Hospice is a topic about which there much confusion. Hospice care is a relatively recent development in health care. Hospice care started in England in the late 40’s and brought to the United States in the 60’s. Unfortunately, many people have the idea that hospice is a place where people go in their last days.
Hospice is not a place but rather a philosophy of care. While under hospice care the focus is on comfort and dignity rather than on cure. Hospice is for people for whom a cure may not be a reasonable hope but who want to be able to maximize their quality of life.
A common misconception about hospice, as mentioned earlier in this article, is that hospice is a place. Most people are unaware that the vast majority of hospice care takes place in the home. A nurse comes by as often as is necessary, maybe once a week or perhaps more frequently, to monitor the patient. Usually, while the patient is receiving in-home hospice care the hospice agency will send a caregiver to assist with bathing one or more times per week. So, the beauty of this concept to me is that most hospice patients can stay in their homes and receive care there instead of having to go to an inpatient facility. Yes, there are inpatient hospice facilities, although not as many in our community as there were even a couple of years ago. Inpatient hospices are usually for patients in critical situations. One can receive hospice care at home and when appropriate, the patient can move to an inpatient facility and receive 24/7 care and monitoring. In some cases, a critical hospice patient can stay in their home and also receive that additional care. When interviewing hospice agencies don’t be afraid to ask about what happens and where your loved one will receive care when the loved one’s condition deteriorates and more care is needed.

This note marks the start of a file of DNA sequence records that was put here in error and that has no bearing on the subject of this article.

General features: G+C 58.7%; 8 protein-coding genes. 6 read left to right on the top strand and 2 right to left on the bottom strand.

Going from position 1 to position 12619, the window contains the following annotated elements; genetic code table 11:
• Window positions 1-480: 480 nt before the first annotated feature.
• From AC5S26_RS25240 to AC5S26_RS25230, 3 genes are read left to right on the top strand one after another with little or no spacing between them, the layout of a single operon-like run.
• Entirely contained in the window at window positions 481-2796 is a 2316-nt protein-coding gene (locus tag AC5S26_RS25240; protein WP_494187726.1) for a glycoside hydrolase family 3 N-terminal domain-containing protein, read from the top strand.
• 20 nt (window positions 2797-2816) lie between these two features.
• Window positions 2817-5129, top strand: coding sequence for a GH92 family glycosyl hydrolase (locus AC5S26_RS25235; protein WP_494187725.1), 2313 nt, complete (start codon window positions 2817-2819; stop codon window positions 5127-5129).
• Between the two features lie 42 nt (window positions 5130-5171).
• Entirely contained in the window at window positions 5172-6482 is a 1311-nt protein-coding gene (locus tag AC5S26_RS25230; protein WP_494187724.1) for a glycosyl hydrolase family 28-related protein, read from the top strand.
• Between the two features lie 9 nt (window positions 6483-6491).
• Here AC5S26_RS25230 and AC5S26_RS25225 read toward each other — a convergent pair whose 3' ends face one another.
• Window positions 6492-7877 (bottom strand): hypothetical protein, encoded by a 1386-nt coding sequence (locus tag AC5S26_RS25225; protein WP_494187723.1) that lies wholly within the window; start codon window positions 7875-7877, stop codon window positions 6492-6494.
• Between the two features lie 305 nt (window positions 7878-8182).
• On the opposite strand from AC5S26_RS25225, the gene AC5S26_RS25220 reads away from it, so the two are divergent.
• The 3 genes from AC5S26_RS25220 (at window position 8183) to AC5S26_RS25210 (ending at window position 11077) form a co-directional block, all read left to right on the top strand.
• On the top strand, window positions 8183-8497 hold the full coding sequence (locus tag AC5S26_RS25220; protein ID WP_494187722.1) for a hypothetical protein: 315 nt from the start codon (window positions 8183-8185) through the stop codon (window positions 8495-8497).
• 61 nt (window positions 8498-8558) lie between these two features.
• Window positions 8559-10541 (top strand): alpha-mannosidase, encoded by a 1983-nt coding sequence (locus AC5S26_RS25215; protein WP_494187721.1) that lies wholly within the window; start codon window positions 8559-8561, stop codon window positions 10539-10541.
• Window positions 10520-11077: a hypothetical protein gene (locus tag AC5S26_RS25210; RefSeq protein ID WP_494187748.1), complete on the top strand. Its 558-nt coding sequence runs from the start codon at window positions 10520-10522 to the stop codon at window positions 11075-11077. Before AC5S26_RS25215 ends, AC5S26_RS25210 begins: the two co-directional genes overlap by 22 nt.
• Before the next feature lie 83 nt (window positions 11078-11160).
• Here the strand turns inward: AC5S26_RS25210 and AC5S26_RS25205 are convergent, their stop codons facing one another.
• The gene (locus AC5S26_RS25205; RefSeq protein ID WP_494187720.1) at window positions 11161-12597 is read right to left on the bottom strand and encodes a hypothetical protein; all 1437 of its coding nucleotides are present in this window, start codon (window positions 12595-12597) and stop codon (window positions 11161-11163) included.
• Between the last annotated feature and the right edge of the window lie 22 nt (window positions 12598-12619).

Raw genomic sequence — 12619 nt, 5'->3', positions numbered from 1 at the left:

People want to know who pays for hospice care. Most hospice care is paid for through the Medicare hospice benefit. So usually the expense of hospice care is covered.
Something else that’s really important to know is that hospice treats the whole person not just the physical. Hospices have counselors/chaplains on staff to assist with patients and families dealing with the deep spiritual aspects of being under end of life care.
Where can you get more information? Like virtually every topic I write about in this monthly article, the topic of hospice care is far too vast a topic to even begin to cover fully in these few paragraphs I get to write. Fortunately, there are lots of resources available. You can do your research online at nhpco.org (National Hospice and Palliative Care Organization). You can also google hospices to find a list of providers in your area. Your doctor, of course, can be a great resource in finding a quality hospice agency. Also, you can always call me, Tim Golden The Senior Care Expert, with your questions.
Tim Golden is the owner of BrightStar Care, Lawrenceville. You can reach Tim at (404)281-1537 or by emailing firstname.lastname@example.org. For more information please visit http://www.brightstarcare.com/lawrenceville/
PO Box 634
Lawrenceville, GA 30046